6 tips for staying productive when studying at home

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Hi guys!

I hope everyone is doing alright and is staying safe! It’s a weird time to be living through at the moment. With the current Covid-19 outbreak impacting everyone’s lives in one way or another, it’s safe to say we have all had to adjust to a new way of living.

Much like most other schools and universities, the University of Manchester has moved all teaching and assessments online. At first glance, this might sound like absolute bliss. You get to wake up, make some coffee or food and hang out in your pyjamas all day. That is, until you realise you’ve barely gotten anything done. Whilst there are lots of benefits of being able to study or work online in the comfort of your own home, it can also be very easy to get sidetracked.

Being a victim of procrastination myself, I found a few tips that helps me stay focused. Here are 6 super simple tricks to get the most productivity out of learning/working from your couch!

1. Set up your space for productivity

Choosing the right space to do your work is vital for productivity. As tempting as it is to do work from your bed, don’t do it! It’ll increase the chances of procrastination.
Try to find a quiet corner of the house and stay clear of high traffic areas (like the living room or kitchen) if possible. Make sure you have enough space by re-arranging and tidying up if necessary. Also try to find a space that has a window for natural sunlight or some form of light source. Being surrounded by bright lights helps to keep my mind awake.

2. Keep distractions away

I’m sure we’ve all experienced getting a phone notification, checking it and then before you know it, you’re scrolling through Instagram. Try to keep any distractions, such as your phone or game console, tucked out of sight. You can try putting it in another room or hidden in a drawer, anywhere that you can’t get to it easily. I’ve also recently started downloading apps on my laptop to lock myself out of distracting websites, such as YouTube. This really helps because for a set period of time, you won’t be able to access anything but work-related websites so that removes the distraction of tempting internet videos or memes!

3. Get dressed

I know. The whole point of staying at home is so you can wear pyjamas all day. But in my experience, not getting dressed makes me more likely to stay in bed or watch a series on Netflix. By forcing yourself to get up and getting ready for the day, like you would on any other normal day, it helps set the tone for a productive day ahead. It also makes it more rewarding when you finally change back into your pyjamas at the end of the day!

4. Make a To-Do list

Not sure whether it’s just me but all my days are starting to merge together. Without a proper routine or schedule to follow, it’s easy to forget what day it is and push things off till later thinking you still have tons of time left.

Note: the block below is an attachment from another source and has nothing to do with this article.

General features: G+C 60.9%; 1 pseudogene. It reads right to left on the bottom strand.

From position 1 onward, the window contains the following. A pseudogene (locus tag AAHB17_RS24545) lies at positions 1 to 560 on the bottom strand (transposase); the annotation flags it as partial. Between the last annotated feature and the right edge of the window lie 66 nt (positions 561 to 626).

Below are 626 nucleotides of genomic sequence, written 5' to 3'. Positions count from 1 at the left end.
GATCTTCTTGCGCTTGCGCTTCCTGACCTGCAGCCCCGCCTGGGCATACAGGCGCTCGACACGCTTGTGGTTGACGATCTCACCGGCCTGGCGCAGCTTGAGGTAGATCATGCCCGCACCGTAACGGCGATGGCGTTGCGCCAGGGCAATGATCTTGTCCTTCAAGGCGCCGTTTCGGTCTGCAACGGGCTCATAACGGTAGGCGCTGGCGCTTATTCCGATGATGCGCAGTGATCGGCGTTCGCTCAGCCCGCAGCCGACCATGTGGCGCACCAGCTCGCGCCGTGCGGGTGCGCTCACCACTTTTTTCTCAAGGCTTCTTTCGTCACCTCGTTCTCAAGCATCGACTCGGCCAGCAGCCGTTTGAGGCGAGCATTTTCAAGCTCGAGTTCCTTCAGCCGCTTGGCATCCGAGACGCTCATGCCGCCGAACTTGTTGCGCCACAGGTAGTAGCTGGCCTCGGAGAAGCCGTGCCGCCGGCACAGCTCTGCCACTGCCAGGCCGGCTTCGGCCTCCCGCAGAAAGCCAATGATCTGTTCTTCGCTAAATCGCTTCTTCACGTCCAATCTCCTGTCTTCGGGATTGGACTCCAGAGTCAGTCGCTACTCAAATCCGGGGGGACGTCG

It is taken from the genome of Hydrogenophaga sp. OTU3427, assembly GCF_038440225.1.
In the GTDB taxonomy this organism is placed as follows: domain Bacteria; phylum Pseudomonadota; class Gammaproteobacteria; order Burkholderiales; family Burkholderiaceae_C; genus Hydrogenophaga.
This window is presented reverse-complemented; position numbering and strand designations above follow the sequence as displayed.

What’s really helped me is making a to-do list every day and putting 3-5 things on it that I have to complete by the end of the day. This list keeps me accountable and there’s nothing like the satisfaction you get when you start crossing things out.

5. Remember to use all the resources available to you

From file sharing to video chat platforms, its easier now than ever to stay organized and connected with your lecturers and course mates. Don’t let the physical distance prevent you from completing your best work and getting the support you need.

Email your lecturers if you have a question. Video chat your course mates and do work together. Make full use of Blackboard and the online library facilities. Just because you aren’t physically going to classes anymore, doesn’t mean you don’t get the same access to all the same resources.

6. Lastly, don’t forget to take short breaks!

As most of us will be staring at computer screens all day, it’s not surprising that our eyes can easily feel strained. To reduce eye strain, follow the 20-20 rule. Every 20 minutes, stop looking at your screen and stare at something 20 meters away and hold it for 20 seconds. By doing this regularly, you’re giving your eyes the break they deserve!

Also taking short breaks every 2-3 hours for a quick pick-me-up snack or a light exercise can help you refocus and re-energise. Just be cautious not to get carried away with these breaks. Set a 5-10-minute timer so you know when your break time has ended.

These are just a few things that I’ve found really help me during this time. I hope these tips have helped you in some way!

Till next time, stay safe and take care!

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Brenda Lye

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